1911 Encyclopædia Britannica/Oken, Lorenz
OKEN, LORENZ (1779-1851), German naturalist, was born at Bohlsbach, Swabia, on the 1st of August 1779. His real name was Lorenz Ockenfuss, and under that name he was entered at the natural history and medical classes in the university of Würzburg, whence he proceeded to that of Gottingen, where he became a privat-docent, and abridged his name to Oken. As Lorenz Oken he published in 1802 his small work entitled Grundriss der Naturphilosophie, der Theorie der Sinne, und der darauf gegründeten Classification der Thiere, the first of the series of works which placed him at the head of the “natur-philosophies” or physio-philosophical school of Germany. In it he extended to physical science the philosophical principles which Kant had applied to mental and moral science. Oken had, however, in this application been preceded by J. G. Fichte, who, acknowledging that the materials for a universal science had been discovered by Kant, declared that nothing more was needed than a systematic co-ordination of these materials; and this task Fichte undertook in his famous Doctrine of Science (Wissenschaftslehre), the aim of which was to construct a priori all knowledge. In this attempt, however, Fichte did hltle more than indicate the path; it was reserved for F. W. J. von Schelling fairly to enter upon it, and for Oken, following him, to explore its mazes yet further, and to produce a systematic plan of the country so surveyed.
In the Grundriss der Naturphilosophie of 1802 Oken sketched the outlines of the scheme he afterwards devoted himself to perfect. The position which he advanced in that remarkable work, and to which he ever after professed adherence, is that “the animal classes are virtually nothing else than a representation of the sense-organs, and that they must be arranged in accordance with them.” Agreeably with this idea, Oken contended that there are only five animal classes: (i) the Dermatozoa, or invertebrates; (2) the Glossozoa, or Fishes, as being those animals in which a true tongue makes, for the first time, its appearance; (3) the Rhinozoa, or Reptiles, wherein the nose opens for the first time into the mouth and inhales air; (4) the Otozoa, or Birds, in which the ear for the first lime opens externally; and (5) Ophthalmozoa, or Mammals, in which all the organs of sense are present and complete, the eyes being movable and covered with two lids.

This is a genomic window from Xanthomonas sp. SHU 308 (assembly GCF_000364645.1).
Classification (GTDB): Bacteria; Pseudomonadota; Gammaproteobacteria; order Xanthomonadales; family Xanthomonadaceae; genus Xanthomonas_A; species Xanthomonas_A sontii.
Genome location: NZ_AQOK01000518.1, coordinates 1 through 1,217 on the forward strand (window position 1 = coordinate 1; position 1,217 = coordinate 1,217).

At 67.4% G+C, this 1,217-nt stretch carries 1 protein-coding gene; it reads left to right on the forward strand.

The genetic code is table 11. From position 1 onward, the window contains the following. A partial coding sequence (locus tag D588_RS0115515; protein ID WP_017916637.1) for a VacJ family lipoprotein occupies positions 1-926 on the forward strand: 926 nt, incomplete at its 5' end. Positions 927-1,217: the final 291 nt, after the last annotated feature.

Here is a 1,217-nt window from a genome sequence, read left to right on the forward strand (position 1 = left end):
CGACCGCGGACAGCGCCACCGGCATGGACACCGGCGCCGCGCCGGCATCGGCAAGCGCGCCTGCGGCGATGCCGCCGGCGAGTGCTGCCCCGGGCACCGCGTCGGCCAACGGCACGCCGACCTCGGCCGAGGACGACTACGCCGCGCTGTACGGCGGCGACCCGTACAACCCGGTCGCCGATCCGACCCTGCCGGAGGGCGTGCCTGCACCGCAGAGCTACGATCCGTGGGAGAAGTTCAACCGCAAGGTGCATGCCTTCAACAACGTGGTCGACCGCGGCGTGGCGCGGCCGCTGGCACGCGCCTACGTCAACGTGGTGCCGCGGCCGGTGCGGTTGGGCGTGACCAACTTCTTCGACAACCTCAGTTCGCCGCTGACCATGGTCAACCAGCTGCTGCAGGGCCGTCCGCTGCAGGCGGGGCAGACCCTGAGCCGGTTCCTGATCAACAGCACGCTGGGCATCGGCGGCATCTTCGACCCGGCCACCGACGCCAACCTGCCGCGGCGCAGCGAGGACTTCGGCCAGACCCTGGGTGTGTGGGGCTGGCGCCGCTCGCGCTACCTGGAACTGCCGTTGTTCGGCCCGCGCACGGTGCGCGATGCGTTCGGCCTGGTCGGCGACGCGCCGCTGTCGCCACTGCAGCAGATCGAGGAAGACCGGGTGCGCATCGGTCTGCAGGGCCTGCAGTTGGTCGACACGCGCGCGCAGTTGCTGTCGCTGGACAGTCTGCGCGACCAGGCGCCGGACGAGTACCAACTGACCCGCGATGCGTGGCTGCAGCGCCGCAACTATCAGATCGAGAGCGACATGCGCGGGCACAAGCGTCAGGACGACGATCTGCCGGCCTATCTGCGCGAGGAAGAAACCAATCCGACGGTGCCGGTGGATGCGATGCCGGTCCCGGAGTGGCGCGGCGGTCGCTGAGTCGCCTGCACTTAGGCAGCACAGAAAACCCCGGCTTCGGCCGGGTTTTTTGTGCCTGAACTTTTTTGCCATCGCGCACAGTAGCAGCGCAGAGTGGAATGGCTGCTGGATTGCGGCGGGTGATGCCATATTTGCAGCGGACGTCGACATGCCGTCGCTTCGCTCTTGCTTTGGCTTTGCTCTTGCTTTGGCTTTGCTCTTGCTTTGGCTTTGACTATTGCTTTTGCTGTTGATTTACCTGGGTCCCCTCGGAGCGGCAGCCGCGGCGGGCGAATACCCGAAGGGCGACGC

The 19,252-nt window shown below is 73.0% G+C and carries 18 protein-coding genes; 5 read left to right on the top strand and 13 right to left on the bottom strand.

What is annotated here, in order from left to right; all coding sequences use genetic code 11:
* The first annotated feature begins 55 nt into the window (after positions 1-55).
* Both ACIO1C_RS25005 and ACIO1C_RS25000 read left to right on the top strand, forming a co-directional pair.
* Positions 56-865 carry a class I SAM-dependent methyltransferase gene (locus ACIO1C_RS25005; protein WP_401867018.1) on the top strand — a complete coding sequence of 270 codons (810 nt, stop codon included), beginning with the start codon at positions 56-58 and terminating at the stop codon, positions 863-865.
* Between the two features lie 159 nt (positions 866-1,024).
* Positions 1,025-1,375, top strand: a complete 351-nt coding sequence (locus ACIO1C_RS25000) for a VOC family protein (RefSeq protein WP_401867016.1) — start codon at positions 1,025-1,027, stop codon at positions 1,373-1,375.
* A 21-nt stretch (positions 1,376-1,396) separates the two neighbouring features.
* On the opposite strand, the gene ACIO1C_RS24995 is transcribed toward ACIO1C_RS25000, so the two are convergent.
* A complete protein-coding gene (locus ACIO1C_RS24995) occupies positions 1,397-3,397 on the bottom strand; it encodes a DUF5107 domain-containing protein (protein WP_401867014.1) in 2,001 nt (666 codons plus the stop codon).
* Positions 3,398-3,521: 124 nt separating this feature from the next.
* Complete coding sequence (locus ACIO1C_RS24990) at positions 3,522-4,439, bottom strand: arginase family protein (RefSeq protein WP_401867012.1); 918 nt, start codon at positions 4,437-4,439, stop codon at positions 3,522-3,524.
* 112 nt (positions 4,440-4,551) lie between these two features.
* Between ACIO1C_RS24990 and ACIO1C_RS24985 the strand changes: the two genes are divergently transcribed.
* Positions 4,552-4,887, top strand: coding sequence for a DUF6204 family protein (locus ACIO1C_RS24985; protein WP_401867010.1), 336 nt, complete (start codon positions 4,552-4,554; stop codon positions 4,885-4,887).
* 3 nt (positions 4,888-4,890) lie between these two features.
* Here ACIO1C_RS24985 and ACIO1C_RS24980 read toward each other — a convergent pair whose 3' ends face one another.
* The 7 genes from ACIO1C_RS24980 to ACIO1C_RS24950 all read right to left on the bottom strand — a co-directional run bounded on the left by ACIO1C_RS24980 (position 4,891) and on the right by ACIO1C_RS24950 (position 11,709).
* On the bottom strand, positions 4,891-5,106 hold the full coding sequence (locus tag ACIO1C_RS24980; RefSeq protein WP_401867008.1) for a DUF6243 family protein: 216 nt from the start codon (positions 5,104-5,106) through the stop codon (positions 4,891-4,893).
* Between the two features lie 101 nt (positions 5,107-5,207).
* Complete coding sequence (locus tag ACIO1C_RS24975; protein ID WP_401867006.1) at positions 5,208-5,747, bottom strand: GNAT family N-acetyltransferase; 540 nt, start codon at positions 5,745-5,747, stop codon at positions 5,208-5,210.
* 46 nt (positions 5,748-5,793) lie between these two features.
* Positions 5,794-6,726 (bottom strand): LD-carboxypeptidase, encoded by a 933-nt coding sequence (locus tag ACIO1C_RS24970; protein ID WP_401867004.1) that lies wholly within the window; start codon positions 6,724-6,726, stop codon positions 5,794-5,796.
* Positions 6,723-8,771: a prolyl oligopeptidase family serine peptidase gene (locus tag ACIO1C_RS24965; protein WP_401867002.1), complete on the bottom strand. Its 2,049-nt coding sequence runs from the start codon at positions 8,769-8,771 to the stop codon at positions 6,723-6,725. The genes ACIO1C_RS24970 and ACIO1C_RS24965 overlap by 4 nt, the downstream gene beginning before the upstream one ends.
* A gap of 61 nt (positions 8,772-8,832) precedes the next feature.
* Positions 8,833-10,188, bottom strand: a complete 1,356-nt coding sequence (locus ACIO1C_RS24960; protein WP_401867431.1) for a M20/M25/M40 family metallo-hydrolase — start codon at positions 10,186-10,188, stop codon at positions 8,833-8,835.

In 1805 Oken made another characteristic advance in the application of the a priori principle, by a book on generation (Die Zeugung), wherein he maintained the proposition that “all organic beings originate from and consist of vesicles or cells. These vesicles, when singly detached and regarded in their original process of production, are the infusorial mass or protoplasm (urschleim) whence all larger organisms fashion themselves or are evolved. Their production is therefore nothing else than a regular agglomeration of Infusoria—not, of course, of species already elaborated or perfect, but of mucous vesicles or points in general, which first form themselves by their union or combination into particular species.”
One year after the production of this remarkable treatise, Oken advanced another step in the development of his system, and in a volume published in 1806, in which D. G. Kieser (1779–1862) assisted him, entitled Beiträge zur vergleichenden Zoologie, Anatomie, und Physiologie, he demonstrated that the intestines originate from the umbilical vesicle, and that this corresponds to the vitellus or yolk-bag. Caspar Friedrich Wolff had previously proved this fact in the chick (Theoria Generationis, 1774), but he did not see its application as evidence of a general law. Oken showed the importance of the discovery as an illustration of his system. In the same work Oken described and recalled attention to the corpora Wolffiana, or “primordial kidneys.”
The reputation of the young privat-docent of Göttingen had meanwhile reached the ear of Goethe, and in 1807 Oken was invited to fill the office of professor extraordinaries of the medical sciences in the university of Jena. He accepted the call, and selected for the subject of his inaugural discourse his ideas on the “Signification of the Bones of the Skull,” based upon a discovery he had made in the previous year. This famous lecture was delivered in the presence of Goethe, as privy councillor and rector of the university, and was published in the same year, with the title, Ueber die Bedeutung der Schädelknochen.
With regard to the origin of the idea, Oken narrates in his Isis that, walking one autumn day in 1806 in the Harz forest, he stumbled upon the blanched skull of a deer, picked up the partially dislocated bones, and contemplated them for a while, when the truth flashed across his mind, and he exclaimed, "It is a vertebral column!” At a meeting of the German naturalists held at Jena some years afterwards Professor Kieser gave an account of Oken's discovery in the presence of the grand-duke, which account is printed in the tageblatt, or “proceedings,” of that meeting. The professor stated that Oken communicated to him his discovery when journeying in 1806 to the island of Wangeroog. On their return to Göttingen Oken explained his ideas by reference to the skull of a turtle in Kieser's collection, which he disarticulated for that purpose with his own hands. “It is with the greatest pleasure,” wrote Kieser, “that I am able to show here the same skull, after having it thirty years in my collection. The single bones of the skull are marked by Oken's own handwriting, which may be so easily known.”